Goals from Dele Alli and Harry Kane, the latter from the penalty spot, condemned the Gunners to defeat and further complicated their pursuit of Champions League qualification.
The hosts dominated the first half but struggled to stay composed in big moments, missing a couple of big chances before the break.
But whereas Arsenal might previously have rallied to overpower their neighbours, Spurs stayed strong and Alli capitalised on sloppy defending to stab home from close range.
Moments later Kane had won a spot-kick, converting it himself, to double the lead.
And that was that for an Arsenal team lacking in fight, cohesion and quality.
But what did we learn? Here are five things....
1. Spurs show steel to get over missed chances
Tottenham were the better side in the first half and really should have taken the lead.
Dele Alli looked for all the world as if he would head the hosts in front but managed to only guide it wide of the post with no keeper to beat.
Christian Eriksen's miss minutes later was possibly worse, side-footing over on the volley when all he needed to do was keep the ball down to break the deadlock and give his side the lead that their superiority had deserved.
When Arsenal eventually woke up and came into the game, those missed chances fed into the uneasiness that Spurs were going to do a Spurs, that they were on the brink of tossing away their title hopes in the final north London derby to be held in this historic stadium.
But when Alli scrambled home a second-half opener, it triggered a second within minutes. The first goal was met with the roar of relief, the second with joy.
Tottenham had showed a mental fortitude they'd been accused of lacking, shrugging off some blown opportunities to put their arch rivals to bed.
It hasn't been the case for a long time, but Tottenham are the better side than Arsenal and this season they will have the league position to prove it.
2. The balance of power does seem to have shifted in north London
Thierry Henry made something of a stir in the run-up to this game by suggesting that Alexis Sanchez is the only Arsenal player that could get into the Tottenham team.
Given Henry’s legendary contribution to the Gunners over the years it was a headline-worthy statement but not by any means a fanciful one, and watching today you’d argue he was even perhaps a little generous to his former club in his assessment. It’s not an exaggeration to say that Tottenham are now, undoubtedly, the superior side.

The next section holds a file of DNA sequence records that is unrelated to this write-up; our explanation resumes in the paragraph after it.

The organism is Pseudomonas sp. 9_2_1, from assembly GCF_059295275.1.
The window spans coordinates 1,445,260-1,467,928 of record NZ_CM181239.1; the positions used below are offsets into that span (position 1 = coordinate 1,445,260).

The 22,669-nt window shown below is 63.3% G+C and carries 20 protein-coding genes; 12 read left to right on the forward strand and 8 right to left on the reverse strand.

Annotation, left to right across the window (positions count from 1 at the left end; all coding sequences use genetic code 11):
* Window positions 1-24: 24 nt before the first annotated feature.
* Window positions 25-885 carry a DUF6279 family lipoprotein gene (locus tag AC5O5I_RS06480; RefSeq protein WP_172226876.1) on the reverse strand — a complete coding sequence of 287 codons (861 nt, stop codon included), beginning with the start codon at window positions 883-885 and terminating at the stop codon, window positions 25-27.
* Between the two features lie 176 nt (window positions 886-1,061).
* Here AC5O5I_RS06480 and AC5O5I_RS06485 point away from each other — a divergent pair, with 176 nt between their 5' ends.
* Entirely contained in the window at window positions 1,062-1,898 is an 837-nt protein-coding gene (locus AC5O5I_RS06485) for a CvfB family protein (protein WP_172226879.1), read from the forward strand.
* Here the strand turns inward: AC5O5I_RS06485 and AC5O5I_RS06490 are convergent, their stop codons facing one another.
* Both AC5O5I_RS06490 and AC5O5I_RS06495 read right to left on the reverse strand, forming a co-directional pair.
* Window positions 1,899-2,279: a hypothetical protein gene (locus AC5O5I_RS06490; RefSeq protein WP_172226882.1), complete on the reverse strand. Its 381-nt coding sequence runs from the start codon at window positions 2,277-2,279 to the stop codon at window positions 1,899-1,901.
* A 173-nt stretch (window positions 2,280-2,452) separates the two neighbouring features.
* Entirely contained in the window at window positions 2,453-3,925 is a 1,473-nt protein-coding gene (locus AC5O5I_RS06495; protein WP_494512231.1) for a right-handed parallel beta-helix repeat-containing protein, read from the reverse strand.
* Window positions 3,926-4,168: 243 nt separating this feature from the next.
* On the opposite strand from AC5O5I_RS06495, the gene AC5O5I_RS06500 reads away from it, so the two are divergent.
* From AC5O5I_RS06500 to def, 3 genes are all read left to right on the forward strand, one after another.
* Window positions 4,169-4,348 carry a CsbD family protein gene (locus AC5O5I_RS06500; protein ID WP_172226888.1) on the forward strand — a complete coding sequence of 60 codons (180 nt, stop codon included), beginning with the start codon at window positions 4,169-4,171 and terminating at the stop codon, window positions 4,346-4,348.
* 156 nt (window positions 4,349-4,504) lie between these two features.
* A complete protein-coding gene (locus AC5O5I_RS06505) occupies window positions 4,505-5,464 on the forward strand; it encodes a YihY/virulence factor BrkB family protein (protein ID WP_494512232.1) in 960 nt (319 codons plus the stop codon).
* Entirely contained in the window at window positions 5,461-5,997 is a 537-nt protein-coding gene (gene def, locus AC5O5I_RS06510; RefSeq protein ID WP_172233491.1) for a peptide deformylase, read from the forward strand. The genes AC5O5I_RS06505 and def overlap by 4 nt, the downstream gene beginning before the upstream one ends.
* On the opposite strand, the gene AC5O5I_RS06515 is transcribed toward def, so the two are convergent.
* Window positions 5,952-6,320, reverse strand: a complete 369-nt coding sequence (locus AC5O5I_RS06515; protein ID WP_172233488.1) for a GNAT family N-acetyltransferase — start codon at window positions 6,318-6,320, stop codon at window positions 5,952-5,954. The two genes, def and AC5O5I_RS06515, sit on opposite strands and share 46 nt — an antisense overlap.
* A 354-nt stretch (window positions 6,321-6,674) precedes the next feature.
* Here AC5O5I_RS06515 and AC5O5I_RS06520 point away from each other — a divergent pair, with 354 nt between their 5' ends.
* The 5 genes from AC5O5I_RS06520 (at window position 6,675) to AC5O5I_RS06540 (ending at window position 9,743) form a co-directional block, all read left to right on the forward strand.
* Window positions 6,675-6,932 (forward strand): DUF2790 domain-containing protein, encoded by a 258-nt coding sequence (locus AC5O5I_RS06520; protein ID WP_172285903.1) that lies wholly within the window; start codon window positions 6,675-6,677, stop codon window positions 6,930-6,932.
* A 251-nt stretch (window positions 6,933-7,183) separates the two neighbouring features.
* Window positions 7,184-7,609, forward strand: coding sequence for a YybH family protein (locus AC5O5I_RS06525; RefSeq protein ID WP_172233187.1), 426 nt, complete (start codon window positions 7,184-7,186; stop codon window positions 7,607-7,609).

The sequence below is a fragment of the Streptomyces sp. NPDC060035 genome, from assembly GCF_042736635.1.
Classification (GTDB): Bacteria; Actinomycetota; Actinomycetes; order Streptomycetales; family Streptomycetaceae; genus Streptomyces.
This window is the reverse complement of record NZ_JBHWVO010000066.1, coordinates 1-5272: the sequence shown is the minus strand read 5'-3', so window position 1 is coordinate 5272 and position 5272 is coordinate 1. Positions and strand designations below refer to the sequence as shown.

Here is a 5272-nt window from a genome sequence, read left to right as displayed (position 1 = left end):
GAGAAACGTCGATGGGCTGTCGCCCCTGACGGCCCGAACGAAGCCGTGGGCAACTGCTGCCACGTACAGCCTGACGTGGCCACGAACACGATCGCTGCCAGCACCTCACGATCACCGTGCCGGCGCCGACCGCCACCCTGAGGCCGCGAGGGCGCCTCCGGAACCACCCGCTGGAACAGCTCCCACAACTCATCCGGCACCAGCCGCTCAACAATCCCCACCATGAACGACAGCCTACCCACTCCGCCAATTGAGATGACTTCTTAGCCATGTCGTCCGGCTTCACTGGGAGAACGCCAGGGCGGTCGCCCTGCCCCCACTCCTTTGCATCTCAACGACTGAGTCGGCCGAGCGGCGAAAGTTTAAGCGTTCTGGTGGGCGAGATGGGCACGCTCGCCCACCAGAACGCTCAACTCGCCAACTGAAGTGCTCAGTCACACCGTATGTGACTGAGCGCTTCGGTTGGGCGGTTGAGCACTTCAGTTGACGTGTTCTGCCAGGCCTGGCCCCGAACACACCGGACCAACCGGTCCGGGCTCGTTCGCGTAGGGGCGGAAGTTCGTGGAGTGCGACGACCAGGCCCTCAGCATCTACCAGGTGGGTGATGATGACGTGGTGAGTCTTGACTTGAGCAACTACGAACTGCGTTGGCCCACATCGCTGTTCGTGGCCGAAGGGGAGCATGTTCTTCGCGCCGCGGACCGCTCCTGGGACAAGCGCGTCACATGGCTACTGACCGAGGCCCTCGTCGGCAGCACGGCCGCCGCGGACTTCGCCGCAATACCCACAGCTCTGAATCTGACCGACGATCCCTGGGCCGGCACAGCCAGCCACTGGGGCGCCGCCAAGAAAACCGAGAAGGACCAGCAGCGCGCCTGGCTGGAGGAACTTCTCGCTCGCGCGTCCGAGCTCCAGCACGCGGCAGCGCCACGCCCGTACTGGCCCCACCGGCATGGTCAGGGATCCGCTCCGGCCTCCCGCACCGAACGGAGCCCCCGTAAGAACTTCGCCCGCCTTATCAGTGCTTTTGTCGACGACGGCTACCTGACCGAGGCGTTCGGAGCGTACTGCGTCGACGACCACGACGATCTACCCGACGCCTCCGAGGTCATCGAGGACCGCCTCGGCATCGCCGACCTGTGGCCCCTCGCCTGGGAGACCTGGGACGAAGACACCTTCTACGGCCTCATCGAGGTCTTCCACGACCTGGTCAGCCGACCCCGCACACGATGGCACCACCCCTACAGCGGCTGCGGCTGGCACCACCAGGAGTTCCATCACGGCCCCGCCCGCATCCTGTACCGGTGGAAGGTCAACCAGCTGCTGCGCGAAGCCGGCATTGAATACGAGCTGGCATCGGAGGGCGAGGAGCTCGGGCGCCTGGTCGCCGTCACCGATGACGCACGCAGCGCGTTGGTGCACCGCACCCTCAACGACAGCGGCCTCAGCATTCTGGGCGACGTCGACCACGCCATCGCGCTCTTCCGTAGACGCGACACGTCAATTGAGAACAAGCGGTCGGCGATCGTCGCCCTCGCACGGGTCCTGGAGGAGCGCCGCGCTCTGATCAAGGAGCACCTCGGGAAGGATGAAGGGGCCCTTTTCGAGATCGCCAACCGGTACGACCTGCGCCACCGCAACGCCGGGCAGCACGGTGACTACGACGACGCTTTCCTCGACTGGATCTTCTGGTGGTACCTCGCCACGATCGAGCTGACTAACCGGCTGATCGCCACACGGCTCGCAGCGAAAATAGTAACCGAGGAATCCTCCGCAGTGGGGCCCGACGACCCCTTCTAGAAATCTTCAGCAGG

Player-for-player they had the upper hand across the board today while the difference in the dugout may be even more significant. Every home player won his one-on-one battle this afternoon as the hosts dominated from the outset.
While Arsene Wenger may be right in terms of how far Spurs still have to go as a club with a tricky transition to a new stadium to come, watching the two teams go to work on the same pitch it’s hard not to come to the conclusion that the balance of power really has shifted.
3. It's the north London derby - but not as you know it
Not only did Tottenham outplay Arsenal in the north London derby, but they will now finish above Arsenal in the league.
That is enough to make this into an unusual renewal of this rivalry, which at times didn't even feel like one, such was the lack of animosity.
Indeed, the Gunners will depart White Hart Lane for the final time with a whimper. There was little fight, little bluster, little anything from them. Not so much as a booking for their troubles until the 70th minute and the closest they came to showing they cared was Danny Welbeck's tame spat with Toby Alderweireld.
Such a lack of, well, anything from Arsenal was not the sort of performance Arsene Wenger needed with his job under pressure.
4. Alli has added goals to his guile
Dele Alli’s all-important second-half goal was his 17th of the season, an absolutely remarkable achievement for a player who occasionally lacked poise in front of goal last year. He is comfortably the highest-scoring midfielder in the league and his (albeit scuffed) finish means he has now scored as many times as Zlatan Ibrahimovic this season.
At the tender age of 21, Alli has already reached a level where he is one of Tottenham’s most likely goal-threats no matter what position he plays in. In the enforced absence of Mousa Dembélé, Alli played in a slightly deeper role with Heung Min-Son and Christian Eriksen positioned further forward alongside Harry Kane, and yet it was still Alli who seized the initiative and broke the deadlock.
It is hard not to get carried away with a young English talent when he is playing at this level week-in, week-out. But the Tottenham man is on the brink of becoming something spectacular and Tottenham's future should be built around his unique talents.
5. Missing: Mesut Ozil
The German playmaker was included in the starting lineup but you wouldn't have known it from watching the game.
Another invisible display from the former Real Madrid man does little to endear him to the fans who are already angered by his refusal to sign a new deal.
Ozil's supporters, rabid as they are, point to the little things he does. Here they were so little as to be microscopic, either that or simply non-existent.
It was another big game where Ozil has been a non-entity, and it's the game that would hurt fans the most.